Mathematical Recreations; July 1999; Scientific American Magazine; by Stewart; 3 Page(s)
Mathematics and art have many points of contact, but none is more beautiful than the concept of symmetry. The mathematician's approach to symmetry is a little too rigid for most forms of visual art, but it can be readily applied to any art form that features repetitive patterns. Wallpaper, fabrics and tiles are familiar examples, and all of them can rise to great artistic heights. Tiles and wallpaper designed by 19th-century British artist William Morris are displayed in London's Victoria and Albert Museum. The Edo-Tokyo Museum possesses some absolutely outstanding examples of patterned kimonos, and the Alhambra palace in Granada, Spain, is renowned worldwide for its intricate tiled patterns.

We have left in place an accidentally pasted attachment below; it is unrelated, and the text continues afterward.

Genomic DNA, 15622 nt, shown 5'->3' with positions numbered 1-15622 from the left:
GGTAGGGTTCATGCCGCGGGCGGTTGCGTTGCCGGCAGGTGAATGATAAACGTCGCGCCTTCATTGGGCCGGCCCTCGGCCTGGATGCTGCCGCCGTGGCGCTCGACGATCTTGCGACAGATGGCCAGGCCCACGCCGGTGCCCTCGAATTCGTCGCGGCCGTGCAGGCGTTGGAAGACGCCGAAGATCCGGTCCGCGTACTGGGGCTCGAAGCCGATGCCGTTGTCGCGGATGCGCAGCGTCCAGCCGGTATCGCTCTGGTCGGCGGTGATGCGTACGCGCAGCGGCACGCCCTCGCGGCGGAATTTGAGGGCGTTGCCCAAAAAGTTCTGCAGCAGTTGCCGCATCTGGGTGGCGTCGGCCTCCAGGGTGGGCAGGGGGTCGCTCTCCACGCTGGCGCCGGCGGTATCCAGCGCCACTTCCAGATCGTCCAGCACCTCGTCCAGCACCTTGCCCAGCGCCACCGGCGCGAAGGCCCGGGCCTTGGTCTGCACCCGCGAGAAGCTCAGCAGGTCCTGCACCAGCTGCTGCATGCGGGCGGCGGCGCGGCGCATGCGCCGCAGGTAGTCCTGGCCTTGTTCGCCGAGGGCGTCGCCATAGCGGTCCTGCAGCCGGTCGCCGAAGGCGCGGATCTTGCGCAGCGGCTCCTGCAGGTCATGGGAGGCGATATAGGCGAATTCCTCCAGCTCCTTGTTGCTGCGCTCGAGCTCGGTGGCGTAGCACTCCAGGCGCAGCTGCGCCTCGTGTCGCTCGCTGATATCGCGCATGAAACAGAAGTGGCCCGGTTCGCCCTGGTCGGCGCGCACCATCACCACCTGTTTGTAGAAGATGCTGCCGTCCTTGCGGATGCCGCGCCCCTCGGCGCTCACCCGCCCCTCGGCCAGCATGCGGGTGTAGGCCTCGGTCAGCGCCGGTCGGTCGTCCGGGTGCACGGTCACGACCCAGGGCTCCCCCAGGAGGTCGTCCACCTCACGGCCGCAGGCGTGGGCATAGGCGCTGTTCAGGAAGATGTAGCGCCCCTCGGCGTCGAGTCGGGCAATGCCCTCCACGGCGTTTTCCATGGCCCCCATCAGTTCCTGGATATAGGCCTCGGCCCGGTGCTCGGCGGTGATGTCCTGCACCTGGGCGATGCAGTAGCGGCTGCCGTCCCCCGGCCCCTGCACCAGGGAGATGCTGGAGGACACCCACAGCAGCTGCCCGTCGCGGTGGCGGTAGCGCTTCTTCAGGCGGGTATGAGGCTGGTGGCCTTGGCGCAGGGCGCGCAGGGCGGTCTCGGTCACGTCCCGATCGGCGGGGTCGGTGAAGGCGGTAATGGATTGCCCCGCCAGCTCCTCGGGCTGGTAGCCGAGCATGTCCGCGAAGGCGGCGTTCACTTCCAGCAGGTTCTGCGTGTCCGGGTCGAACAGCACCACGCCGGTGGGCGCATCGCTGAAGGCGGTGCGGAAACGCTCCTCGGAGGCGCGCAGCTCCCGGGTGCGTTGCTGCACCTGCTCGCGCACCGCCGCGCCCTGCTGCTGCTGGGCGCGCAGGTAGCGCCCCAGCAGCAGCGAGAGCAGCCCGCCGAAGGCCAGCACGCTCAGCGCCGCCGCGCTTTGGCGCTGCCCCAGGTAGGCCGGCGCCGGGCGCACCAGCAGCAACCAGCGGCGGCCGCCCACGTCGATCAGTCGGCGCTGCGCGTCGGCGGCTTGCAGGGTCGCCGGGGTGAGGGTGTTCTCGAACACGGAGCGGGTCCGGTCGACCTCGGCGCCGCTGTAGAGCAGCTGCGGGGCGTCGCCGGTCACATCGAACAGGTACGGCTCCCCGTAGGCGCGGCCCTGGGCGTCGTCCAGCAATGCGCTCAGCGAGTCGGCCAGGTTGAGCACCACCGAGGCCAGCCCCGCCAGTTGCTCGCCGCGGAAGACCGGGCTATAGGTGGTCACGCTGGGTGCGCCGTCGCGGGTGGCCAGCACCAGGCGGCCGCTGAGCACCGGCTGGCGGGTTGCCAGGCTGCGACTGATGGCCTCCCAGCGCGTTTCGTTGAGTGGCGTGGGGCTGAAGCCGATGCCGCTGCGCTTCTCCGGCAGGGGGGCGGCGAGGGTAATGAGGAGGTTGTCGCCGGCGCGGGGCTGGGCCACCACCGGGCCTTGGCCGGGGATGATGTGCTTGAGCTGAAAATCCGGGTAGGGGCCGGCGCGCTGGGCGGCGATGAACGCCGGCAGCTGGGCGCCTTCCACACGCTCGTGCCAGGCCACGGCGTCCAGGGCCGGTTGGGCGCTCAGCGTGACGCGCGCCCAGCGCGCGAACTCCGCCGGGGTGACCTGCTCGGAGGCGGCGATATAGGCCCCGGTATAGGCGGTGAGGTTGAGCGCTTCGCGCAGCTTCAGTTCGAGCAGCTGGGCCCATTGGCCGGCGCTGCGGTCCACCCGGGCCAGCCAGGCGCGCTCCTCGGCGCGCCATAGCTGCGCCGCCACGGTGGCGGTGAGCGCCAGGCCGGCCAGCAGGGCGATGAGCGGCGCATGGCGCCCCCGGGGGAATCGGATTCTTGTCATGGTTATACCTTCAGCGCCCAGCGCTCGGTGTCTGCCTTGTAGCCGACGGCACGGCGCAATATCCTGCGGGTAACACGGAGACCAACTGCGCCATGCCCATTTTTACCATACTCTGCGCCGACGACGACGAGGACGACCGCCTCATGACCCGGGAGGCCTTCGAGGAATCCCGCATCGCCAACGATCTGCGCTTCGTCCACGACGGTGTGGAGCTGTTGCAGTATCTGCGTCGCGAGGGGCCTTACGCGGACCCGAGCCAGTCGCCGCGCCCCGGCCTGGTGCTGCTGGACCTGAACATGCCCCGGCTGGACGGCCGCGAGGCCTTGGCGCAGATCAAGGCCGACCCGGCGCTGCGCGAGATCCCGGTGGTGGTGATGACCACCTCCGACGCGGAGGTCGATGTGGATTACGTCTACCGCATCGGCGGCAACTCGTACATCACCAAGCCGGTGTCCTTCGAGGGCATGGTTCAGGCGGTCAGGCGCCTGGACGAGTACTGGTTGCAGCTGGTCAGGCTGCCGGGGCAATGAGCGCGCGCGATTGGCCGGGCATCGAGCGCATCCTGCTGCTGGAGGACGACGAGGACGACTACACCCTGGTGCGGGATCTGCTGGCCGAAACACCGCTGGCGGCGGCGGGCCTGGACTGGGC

Although the basic mathematics of symmetry and tilings was worked out long ago, new discoveries continue to be made, often by artists. Rosemary Grazebrook, a contemporary British artist, has invented a remarkably simple tiling system that is eminently practical and different enough from the usual rectangular tiles to be interesting. It is also ingenious and, in the right hands, beautiful.